Reopening us 147 on the basis of cash deposits in bank invalid as there was no basis to form reason that cash deposits represented assessee’s income – ITAT

Reopening us 147 on the basis of cash deposits in bank invalid as there was no basis to form reason that cash deposits represented income of the assessee – ITAT

Reopening us 147 on the basis of cash deposits

ABCAUS Case Law Citation:
ABCAUS 1128 (2017) (02) ITAT

Assessment Year : 2008-09
Date/Month of Pronouncement: February, 2017

Brief Facts of the Case:
During the relevant assessment year, the assesse had not filed any return of income (ITR) and the case was reopened under section 147 of the Income Tax Act, 1961 (“the Act”) on the basis of an information that the assessee had made cash deposits in his savings bank account.

The assessee was engaged in small scale business of sale / purchase of motor vehicles on commission basis. During the course of proceedings, the assessee was confronted with the fact that there were deposits in his bank account and explanation was sought for the same. However, on non-receipt of the reply, a sum of Rs. 40,49,500/- was added as cash credit under section 68 of the Act and accordingly, the Assessing Officer (“AO”) completed the assessment u/s. 143(3).

Against the Order of the AO, assessee appealed before the CIT(A), who partly allowed the appeal of the sssessee.

Not satisfied with the partial relief granted by the CIT(A), the assessee was in appeal before the Tribunal and argued only the legal grounds alleging that:

  1. reopening u/s 148 was made in violation of mandatory jurisdictional conditions stipulated under the Act;
  2. reopening was made on non existing basis of cash deposits which was not proved till passing of final order; and
  3. reopening was made on the sole basis of unsubstantiated & vague AIR information.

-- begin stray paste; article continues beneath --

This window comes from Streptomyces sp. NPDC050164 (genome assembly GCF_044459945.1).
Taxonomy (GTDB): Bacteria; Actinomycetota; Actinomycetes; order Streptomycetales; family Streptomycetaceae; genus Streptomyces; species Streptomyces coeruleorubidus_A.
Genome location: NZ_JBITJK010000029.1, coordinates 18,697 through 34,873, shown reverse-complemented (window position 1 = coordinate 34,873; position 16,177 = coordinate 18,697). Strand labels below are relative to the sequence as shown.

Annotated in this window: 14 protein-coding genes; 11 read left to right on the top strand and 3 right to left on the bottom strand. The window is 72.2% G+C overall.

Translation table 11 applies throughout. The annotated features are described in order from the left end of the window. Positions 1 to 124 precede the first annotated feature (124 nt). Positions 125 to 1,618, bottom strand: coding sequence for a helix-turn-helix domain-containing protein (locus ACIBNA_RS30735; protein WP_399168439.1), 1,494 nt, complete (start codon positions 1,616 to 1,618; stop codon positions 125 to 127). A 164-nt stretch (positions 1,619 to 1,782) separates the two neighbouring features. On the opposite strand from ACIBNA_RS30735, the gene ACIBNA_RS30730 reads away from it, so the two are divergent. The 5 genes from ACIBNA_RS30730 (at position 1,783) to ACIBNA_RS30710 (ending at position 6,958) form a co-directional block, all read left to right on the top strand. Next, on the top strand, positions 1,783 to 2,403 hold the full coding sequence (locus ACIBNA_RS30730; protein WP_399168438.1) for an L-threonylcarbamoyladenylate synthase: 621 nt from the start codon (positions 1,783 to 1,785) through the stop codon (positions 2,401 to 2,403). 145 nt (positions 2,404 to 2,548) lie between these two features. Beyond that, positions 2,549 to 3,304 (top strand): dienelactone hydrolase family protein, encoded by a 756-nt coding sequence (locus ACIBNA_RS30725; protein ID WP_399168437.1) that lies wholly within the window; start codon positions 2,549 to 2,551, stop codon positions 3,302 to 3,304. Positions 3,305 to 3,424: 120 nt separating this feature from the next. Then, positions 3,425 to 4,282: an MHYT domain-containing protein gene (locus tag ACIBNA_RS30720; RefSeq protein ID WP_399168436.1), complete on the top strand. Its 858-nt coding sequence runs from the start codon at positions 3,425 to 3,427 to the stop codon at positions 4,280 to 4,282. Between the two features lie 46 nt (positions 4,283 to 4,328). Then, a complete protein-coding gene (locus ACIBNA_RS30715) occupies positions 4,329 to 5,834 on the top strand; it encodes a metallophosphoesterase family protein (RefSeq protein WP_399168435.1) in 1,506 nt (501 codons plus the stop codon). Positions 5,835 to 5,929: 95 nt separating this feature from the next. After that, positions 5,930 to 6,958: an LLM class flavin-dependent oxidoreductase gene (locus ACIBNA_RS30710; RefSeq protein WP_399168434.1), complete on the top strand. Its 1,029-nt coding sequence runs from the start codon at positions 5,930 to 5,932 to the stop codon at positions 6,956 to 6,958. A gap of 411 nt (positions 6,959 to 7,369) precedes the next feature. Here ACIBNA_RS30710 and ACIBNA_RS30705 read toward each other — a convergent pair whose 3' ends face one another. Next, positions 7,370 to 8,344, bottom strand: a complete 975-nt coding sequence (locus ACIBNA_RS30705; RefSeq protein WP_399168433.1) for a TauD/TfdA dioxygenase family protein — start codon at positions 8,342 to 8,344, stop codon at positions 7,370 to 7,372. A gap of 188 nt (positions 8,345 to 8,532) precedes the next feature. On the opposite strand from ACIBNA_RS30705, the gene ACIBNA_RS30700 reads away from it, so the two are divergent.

Contentions of the Appellant Assessee:
It was stated that the reasons recorded by the AO for reopening:

(a) were totally silent on the contents of information available to the AO and
(b) no details whatsoever of any bank a/c were mentioned and
(c) mere cash deposits was treated to be equivalent to income escaping assessment.

It was further contended that reopening u/s 148 was without legal and valid mandatory service of notice u/s 148 of the Act. There is no nexus between the prima facie inference arrived in the reasons recorded and information available with the office of the AO.

The assessee further stated that the information was restricted to cash deposits in bank account but there was no material much less tangible, credible, cogent and relevant material to form a reason to believe that cash deposits represented income of the assessee.

It was also the contention of the assessee that the proceedings initiated were based on surmises, conjectures and suspicion and therefore, the same were without jurisdiction. He further stated that the reasons recorded were highly vague, far-fetched and cannot by any stretch of imagination lead to conclusion of escapement of income and there were merely presumption in nature. He stated that it was a case of mechanical action on the part of the AO as there was non-application of mind much less independent application of mind so as to show that he formed an opinion based on any material that such deposits represented income.

Observations made by the Tribunal: